The Art Of Elevage
Casks And The Taste Of Wine
From Goatskin To Plastic
Maturation: The Pragmatic Art
Sulphur dioxide
The Purpose Of Elevage
Minimal Intervention
Work In The Cellar

The first wine container was probably a skin bag. Until well into this century, cheap Spanish wine often gained an added hint of goat through being kept in borrachas. These were the skins of goats, or pigs, hair and all with the hair on the inside which were lined with pitch to keep them wineproof. The leather bota, or bottle, of Spain, which was smaller and less aromatic, was a more civilized container.

The ancient world developed pottery jars, often of enormous size, for storing and transporting wine. The sea-bed of the Mediterranean regularly gives up cargoes of amyhorae. standard-sized stone jars in which the Greeks, and later the Romans, traded wine, and other commodities such as oil, across the then known world. The Romans began to make casks from wood once they moved north of the Alps though it is possible the Celts or Gauls had found the skill before them. The cask or barrel became the main vessel for moving wine around, as can be seen in surviving reliefs, inscriptions and archaeological survivals from the Roman era in France, Britain and Germany.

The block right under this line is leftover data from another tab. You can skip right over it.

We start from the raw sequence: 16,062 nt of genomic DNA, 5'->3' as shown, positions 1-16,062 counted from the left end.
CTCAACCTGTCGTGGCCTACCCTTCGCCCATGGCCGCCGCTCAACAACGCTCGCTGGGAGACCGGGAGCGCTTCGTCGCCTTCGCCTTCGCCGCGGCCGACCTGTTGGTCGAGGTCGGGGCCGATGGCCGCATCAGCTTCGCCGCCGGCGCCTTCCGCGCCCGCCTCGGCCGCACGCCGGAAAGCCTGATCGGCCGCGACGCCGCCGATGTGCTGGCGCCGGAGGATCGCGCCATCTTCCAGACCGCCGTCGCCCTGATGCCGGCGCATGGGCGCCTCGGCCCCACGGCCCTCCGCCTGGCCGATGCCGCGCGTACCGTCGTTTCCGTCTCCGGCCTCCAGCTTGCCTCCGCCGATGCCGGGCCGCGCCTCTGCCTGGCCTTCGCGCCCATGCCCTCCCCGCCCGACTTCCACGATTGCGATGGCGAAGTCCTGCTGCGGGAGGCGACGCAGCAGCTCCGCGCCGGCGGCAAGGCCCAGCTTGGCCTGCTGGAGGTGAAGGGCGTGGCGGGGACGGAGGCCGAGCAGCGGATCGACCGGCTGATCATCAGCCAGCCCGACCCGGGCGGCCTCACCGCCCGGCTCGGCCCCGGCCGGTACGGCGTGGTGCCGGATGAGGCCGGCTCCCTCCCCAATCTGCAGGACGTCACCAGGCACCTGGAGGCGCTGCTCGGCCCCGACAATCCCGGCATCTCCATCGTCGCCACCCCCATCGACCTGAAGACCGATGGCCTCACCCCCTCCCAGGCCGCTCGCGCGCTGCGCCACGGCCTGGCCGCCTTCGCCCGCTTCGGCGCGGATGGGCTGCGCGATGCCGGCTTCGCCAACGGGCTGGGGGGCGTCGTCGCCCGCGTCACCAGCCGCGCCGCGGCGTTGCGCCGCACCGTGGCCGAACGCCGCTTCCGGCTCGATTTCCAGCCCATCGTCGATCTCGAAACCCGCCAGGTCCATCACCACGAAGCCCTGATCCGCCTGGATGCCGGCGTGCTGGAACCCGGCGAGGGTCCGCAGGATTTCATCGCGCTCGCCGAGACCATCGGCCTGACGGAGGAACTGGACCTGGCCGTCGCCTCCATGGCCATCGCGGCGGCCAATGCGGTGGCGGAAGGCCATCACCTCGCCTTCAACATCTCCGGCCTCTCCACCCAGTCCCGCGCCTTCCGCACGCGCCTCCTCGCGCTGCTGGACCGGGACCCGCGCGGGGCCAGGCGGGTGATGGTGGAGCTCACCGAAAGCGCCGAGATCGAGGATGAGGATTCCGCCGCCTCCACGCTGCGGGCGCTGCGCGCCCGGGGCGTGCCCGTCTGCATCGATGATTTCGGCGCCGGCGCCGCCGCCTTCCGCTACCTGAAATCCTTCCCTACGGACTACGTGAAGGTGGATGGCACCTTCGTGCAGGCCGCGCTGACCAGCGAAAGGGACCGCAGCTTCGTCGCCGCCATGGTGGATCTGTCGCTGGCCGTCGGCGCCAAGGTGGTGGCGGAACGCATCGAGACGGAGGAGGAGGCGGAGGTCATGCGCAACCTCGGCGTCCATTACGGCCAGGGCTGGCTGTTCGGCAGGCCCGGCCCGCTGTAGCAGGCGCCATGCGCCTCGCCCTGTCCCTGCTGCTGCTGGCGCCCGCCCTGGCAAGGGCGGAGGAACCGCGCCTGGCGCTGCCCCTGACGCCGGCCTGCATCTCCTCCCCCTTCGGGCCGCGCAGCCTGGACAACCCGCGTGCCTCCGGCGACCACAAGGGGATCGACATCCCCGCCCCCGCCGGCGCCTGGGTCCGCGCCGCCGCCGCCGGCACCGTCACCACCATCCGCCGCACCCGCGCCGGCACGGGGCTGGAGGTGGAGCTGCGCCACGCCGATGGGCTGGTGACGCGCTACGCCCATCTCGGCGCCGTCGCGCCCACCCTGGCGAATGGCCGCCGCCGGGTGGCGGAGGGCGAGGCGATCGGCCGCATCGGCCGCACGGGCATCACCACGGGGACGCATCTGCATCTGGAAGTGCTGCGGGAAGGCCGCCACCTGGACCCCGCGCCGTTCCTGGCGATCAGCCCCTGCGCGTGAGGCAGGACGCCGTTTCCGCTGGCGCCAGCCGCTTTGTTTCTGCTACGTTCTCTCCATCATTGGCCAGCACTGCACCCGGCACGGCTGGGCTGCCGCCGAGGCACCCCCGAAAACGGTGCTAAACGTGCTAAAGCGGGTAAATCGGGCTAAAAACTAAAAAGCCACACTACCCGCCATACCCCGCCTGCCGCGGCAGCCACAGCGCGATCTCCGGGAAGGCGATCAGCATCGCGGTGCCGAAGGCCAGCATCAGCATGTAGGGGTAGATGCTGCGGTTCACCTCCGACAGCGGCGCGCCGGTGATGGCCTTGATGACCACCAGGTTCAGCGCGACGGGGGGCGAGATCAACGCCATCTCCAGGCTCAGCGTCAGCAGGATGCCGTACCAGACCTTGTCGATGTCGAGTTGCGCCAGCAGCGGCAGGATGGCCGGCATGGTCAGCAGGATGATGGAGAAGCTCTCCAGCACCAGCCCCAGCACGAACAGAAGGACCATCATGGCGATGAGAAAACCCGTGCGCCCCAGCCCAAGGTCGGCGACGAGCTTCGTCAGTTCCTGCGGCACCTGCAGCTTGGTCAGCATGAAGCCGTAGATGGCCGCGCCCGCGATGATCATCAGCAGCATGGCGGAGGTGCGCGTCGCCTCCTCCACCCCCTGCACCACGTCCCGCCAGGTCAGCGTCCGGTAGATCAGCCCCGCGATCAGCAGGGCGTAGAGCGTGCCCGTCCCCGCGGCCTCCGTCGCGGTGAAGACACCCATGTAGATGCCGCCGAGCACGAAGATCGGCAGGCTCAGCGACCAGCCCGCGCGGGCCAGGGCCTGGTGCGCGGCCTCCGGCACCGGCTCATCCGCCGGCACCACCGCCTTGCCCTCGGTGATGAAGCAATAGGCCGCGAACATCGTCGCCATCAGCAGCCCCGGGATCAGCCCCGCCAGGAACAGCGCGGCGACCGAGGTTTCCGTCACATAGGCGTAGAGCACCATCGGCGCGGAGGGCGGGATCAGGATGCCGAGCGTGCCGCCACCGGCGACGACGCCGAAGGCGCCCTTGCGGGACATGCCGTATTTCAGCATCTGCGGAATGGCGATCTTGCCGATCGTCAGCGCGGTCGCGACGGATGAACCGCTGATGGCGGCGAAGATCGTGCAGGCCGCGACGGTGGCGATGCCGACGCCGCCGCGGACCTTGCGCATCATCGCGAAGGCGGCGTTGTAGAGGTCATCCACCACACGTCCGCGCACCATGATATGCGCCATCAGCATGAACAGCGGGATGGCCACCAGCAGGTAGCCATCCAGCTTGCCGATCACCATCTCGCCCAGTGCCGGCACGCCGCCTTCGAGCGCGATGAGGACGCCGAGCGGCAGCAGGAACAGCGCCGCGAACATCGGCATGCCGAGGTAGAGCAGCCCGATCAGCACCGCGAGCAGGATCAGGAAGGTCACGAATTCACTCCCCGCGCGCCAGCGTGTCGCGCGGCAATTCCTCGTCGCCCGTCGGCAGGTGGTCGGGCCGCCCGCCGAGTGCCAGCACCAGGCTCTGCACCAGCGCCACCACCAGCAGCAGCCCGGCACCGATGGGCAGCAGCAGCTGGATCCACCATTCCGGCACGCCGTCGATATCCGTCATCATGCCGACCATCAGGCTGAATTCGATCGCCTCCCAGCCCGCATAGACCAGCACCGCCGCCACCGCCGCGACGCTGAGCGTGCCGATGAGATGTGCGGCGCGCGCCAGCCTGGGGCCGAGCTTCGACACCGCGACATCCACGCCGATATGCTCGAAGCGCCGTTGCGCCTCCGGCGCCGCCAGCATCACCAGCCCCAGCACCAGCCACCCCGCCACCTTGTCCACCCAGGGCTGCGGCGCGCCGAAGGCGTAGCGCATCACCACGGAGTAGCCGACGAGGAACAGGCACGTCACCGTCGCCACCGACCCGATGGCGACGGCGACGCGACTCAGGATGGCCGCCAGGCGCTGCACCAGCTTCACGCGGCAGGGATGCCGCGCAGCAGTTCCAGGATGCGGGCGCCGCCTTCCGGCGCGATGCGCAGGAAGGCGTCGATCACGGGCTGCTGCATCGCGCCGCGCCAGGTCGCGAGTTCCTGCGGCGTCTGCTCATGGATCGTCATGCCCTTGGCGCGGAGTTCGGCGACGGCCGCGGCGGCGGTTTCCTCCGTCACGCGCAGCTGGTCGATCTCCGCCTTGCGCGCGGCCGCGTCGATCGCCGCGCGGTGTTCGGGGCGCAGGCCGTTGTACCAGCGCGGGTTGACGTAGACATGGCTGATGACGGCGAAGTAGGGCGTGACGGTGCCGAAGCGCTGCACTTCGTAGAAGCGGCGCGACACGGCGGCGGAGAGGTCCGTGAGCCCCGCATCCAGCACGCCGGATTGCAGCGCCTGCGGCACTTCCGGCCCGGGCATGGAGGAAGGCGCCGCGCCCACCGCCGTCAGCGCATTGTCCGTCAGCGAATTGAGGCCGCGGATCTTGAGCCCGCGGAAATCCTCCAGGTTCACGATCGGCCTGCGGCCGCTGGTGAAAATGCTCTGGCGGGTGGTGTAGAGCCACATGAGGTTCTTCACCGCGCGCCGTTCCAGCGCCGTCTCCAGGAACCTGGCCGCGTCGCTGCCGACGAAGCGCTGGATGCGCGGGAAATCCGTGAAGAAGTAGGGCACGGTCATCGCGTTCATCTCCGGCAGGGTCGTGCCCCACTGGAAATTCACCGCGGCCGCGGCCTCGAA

The cask is a lighter vessel than a stone jar, is more durable, easier to transport and easier to repair. These virtues made it essential to any trade in wine a long time before it was found that casks helped wine mature.

Wood was the dominant material in cellars for both fermentation vats and storage casks until the late 19th century, when concrete and then glass-lined vats began to be used. Today stainless steel and plastic are alternatives. Glass bottles have taken over as the medium of distribution, as well as bottle-ageing, though some wine is sold in plastic containers and in metallic-plastic "bladders" inside cardboard "casks".

 
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